How to Recover Data from a Dead SD Card in 5 Steps

David Morelo
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Recover data from dead SD Card

Thanks to modern high-capacity SD cards, there’s no reason to think twice before pressing the shutter button when recording video or taking pictures of important events and everyday moments. But what do you do when an SD card with hundreds or even thousands of pictures and other data stops working? You follow the steps described in this article to recover the dead SD card and get your data back! 

Signs of a Dead SD Card

Dead SD cards can be divided into two broad categories, and you need to determine which category your dead SD card falls into to figure out the best way to fix it and get your data back. Don’t worry: you don’t need to know how SD cards work to diagnose your issue. Just look for common signs of a dead SD card

Physically Damaged SD Cards

As the name of this category suggests, physically damaged SD cards have suffered some kinds of mechanical damage that prevents them from working properly

Common signs of physical damage include

  • Visibly damaged plastic housing 
  • Worn out pins 
  • Crushed flash memory chip 

Unfortunately, it’s typically not possible to recover a dead SD card that has been physically damaged, especially if the flash memory chip itself is no longer in one piece. That’s why it’s important to always store SD cards in a protective case and follow the SD card data loss prevention tips described at the end of this article. 

Logically Damaged SD Cards

Logical damage is sometimes referred to as corruption, and it always somehow relates to the file system and how it organizes the data stored on the SD card.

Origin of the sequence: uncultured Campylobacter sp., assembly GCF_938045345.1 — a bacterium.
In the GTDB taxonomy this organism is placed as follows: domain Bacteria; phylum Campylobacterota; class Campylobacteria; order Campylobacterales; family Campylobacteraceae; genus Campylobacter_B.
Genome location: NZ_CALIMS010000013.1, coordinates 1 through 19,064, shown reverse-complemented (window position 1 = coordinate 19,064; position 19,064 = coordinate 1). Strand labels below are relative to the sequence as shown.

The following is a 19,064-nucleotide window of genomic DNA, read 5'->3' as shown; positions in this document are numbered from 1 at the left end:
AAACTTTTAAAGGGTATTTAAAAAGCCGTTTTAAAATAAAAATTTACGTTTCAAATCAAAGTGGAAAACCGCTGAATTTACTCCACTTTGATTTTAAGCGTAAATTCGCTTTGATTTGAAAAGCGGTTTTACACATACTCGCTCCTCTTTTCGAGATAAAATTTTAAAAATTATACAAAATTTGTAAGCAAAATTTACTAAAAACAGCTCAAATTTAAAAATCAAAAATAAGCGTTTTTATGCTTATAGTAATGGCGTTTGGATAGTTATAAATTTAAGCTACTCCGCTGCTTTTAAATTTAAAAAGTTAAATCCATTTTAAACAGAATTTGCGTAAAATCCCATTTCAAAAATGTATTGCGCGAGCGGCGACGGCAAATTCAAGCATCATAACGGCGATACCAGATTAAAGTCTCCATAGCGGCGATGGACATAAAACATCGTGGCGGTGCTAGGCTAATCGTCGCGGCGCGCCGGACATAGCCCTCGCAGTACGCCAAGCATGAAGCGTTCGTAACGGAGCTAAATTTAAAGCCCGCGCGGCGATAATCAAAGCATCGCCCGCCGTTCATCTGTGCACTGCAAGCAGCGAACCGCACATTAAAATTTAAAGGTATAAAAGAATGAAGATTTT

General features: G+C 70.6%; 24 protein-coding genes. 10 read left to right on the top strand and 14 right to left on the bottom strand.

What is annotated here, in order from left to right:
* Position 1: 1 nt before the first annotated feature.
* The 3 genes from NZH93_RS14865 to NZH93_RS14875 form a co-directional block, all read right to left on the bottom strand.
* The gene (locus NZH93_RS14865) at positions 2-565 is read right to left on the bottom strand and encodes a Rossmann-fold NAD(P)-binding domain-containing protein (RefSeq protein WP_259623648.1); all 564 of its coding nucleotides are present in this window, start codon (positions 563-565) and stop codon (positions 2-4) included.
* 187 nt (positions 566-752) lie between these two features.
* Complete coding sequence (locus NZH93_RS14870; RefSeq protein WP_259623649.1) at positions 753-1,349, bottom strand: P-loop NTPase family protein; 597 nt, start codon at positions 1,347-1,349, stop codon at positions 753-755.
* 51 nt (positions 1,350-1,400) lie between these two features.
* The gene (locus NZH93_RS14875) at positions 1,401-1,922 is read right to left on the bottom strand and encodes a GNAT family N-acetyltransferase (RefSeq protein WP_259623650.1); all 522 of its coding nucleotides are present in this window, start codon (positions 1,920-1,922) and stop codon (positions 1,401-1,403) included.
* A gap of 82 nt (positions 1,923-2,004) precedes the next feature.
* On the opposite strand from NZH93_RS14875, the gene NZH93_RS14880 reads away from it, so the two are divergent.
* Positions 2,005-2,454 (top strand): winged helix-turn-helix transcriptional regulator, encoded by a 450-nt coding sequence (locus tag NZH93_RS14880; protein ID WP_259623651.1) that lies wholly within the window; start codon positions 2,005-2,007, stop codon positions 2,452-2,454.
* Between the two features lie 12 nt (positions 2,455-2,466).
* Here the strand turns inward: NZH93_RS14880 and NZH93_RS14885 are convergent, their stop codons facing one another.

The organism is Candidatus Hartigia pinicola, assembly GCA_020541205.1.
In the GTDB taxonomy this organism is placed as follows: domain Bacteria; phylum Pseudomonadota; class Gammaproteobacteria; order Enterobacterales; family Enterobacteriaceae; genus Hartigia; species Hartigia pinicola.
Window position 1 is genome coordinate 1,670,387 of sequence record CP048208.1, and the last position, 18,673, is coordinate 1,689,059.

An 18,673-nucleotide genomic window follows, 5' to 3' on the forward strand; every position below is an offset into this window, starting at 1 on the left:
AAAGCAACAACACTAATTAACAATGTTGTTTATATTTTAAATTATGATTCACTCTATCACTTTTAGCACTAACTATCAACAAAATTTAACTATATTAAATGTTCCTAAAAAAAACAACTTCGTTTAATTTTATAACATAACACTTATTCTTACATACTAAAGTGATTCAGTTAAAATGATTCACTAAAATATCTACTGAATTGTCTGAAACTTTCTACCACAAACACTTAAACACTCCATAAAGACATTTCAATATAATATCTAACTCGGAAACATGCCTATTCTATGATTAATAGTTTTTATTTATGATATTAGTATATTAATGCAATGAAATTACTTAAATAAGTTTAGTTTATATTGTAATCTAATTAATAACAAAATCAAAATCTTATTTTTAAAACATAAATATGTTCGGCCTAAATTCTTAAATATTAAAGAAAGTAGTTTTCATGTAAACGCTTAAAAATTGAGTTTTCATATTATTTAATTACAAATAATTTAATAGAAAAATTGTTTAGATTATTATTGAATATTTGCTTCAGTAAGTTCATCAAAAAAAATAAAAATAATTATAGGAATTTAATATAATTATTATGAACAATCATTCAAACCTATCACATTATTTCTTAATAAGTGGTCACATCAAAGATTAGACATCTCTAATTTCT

Common signs of logical damage include:  

  • The “SD card is not formatted” error message. 
  • I/O device errors. 
  • Missing files or directories. 

The good news is that logically damaged SD cards are not really dead memory cards, even if they are not detected properly. In most cases, it’s possible to recover data from a logically damaged SD card using SD card recovery software. Such software analyzes the SD card sector by sector instead of relying on the information provided by the file system, which may be incomplete or corrupted. 

How to Recover Files from a Dead SD Card

To recover files from a dead SD card (SD, SDHC, SDXC) you need to use a data recovery software application with support for all commonly used file formats and file systems. Disk Drill is a good example because it’s exceptionally easy to use and makes it possible to recover up to 500 MB of data for free (Windows only).

Install Disk Drill

Download Disk Drill from its website and install it on your computer. Disk Drill runs on all computers with Windows 7 SP1 or newer, and there’s also a version for Mac. To increase the chance of successful recovery, don’t connect the dead memory card until Disk Drill is installed.
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Launch Disk Drill and select your SD card

Connect the dead memory card to your computer and launch Disk Drill. If the SD card was detected properly, you should see it listed in the main window. Select it and go to the Info tab to see more information about it to confirm that you’ve selected the correct storage device.
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Scan your SD card

If you’re certain that you have the right storage device selected, go back to the Recovery tab and click the Search for lost data button. Disk Drill will begin running all recovery methods in the optimal order, and all you need to do is give it some time to finish.
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Select files for recovery